14

Gingivostomatitis Primary HSV-I
15

Dendritic ulcer (corneal ulcer) can be primary or
reactivation can lead to blindness
16
Clinical Syndrome of Herpes Simplex Type-I
(Continued)
  • Herpetic Whitlow
  • Is an infection of the finger, or infection at
    any site of the body.
  • The virus can enter through cut or abrasion in
    the skin.
  • Herpetic whitlow usually occur in nurses,
    physician and dentists
  • Acute herpetic encephalitis
  • The disease can occur at any age can be primary
    or reactivation
  • Very rare presentation of HSV-I usually limited
    to one lobe.
  • Started as acute fever, headache, mental
    confusion and lack of coordination.
  • Can lead to severe morbidity and mortality
  • Disseminated herpes
  • Very rare disseminated vesicular lesions on skin
    and internal organs.

17

Herpetic Whitlow
18
Herpes Virus (Continued)
  • A. Latent Infection OF HSV- I
  • From the primary lesion virus travels through
    nerves and then remain latent in trigeminal
    ganglia (HSV 1)
  • Virus persist for life time
  • Recurrent occur if immunity
  • Cold sore vesicless at mucocutaneous function of
    nose and mouth
  • Dendritic ulcer
  • Virus reach the cornea via ophthalmic branch of
    Trigeminal nerve very serious conditions can
    lead to blindness

19

Cold Sore 2nd Presentation of HSV-I
20

Dendritic ulcer (corneal ulcer) can be primary or
reactivation can lead to blindness
21
Herpes Virus (Continued)
  • Primary infection of HSV-2
  • Genital herpes, Vesiculo ulcerative Leasion
    associated with fever and lymphadenopathy.
  • I.P. one week after sexual contact
  • Lesion on the external genitalia as on penis,
    vulva and also in the cervix which is very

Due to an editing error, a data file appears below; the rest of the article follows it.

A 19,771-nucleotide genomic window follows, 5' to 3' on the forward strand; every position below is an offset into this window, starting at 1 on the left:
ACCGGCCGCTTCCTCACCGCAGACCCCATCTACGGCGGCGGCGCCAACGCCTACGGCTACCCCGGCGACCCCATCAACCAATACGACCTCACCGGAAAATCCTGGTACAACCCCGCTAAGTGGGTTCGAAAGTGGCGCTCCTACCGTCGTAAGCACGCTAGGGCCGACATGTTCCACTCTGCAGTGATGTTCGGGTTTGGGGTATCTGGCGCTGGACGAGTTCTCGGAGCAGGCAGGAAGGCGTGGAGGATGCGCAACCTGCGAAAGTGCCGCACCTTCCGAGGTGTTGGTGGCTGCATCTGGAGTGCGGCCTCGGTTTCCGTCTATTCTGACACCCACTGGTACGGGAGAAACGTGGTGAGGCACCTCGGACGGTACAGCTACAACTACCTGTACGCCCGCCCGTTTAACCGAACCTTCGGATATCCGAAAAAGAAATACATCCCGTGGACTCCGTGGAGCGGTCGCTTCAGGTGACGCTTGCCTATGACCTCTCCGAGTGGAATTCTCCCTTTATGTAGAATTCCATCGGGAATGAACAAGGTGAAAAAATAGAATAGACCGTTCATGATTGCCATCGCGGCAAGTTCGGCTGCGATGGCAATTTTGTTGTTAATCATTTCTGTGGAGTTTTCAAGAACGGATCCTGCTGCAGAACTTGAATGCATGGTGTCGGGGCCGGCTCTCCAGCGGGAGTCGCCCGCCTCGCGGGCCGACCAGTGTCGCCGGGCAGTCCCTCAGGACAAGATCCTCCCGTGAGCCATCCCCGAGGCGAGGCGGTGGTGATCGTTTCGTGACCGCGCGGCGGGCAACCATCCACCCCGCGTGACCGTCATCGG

painful.
  • HSV II proctitis lession on the anus in
    homosexual
  • Associated with fever and lymphadenopathy

22

HSV2 on Penis
23

HSV2 on Vulva
24
Herpes Virus (Continued)
  • Primary infection of HSV-2
  • Neonatal herpes can occur with great risk (50)
    if mother have the primary presentation around
    time of delivery when there is no maternal
    antibody is present to protect the baby. If
    mother has recurrent herpes the transmission
    (8). The affected infants have jaundice,
    hepatosplenomegaly, thrombocytopenia and large
    vesicular lesions on the skin with high fatality
    rate. To avoid neonatal infection we do Caesarean
    section.
  • Meningitis as a complication of genital HSV2

25
Herpes Virus (Continued)
  • Latent Infection OF HSV- 2
  • From the primary lesion virus travel to be latent
    in sacral ganglia.
  • Virus persist for life time
  • Recurrent occur if immunity
  • Recurrent HSV2 are shorter and less severe than
    primary

26
Herpes Virus (Continued)
Treatment and Prevention
  • Acyclovir is used for treatment of serious
    lesions as herpetic encephalitis,
    immunocompromised patient, dendritic ulcer,
    neonatal herpes, primary genital herpes.

Prevention
  • Avoid contact with infected cases, droplet or
    vesicular lesion.
  • Avoid venereal transmission sex
    education.
  • Caesarian section to prevent transmission
    to baby during contact with birth canal.

27
Herpes Simplex Type-I and Type-II
Laboratory Diagnosis
Viral detection
Antibody detection
  1. Culture

Specimen Vesicular fluid infected cell become
enlarged and produce multinucleated giant cell
(appear after 1-3 days)
  • Serum IgM Ab is diagnostic of Acute infection.
  • Serum IgG Ab is diagnostic of pat infection.
  • Direct immunofluorescent
  • detect the virus directly from scraping of base
    of the vesicle.

Neonatal herpes diagnosed by the detection of
IgM Ab from the serum of the baby.
28
Herpes Virus (Continued)
Varicella-Zoster These are two distinct
(different) diseases caused by the same virus.
Primary Presentation Varicella - Chickenpox
2nd Presentation Or Reactivation Herpes
Zoster
29

Herpes Vesicles Chickenpox
30
Herpes Virus (Continued)
  • Primary presentation
  • This is a high infectious disease of children,
    occur asEpidemic with seasonal variation (late
    winter and early spring )with 21 days I.P.
  • Transmitted by respiratory droplet and direct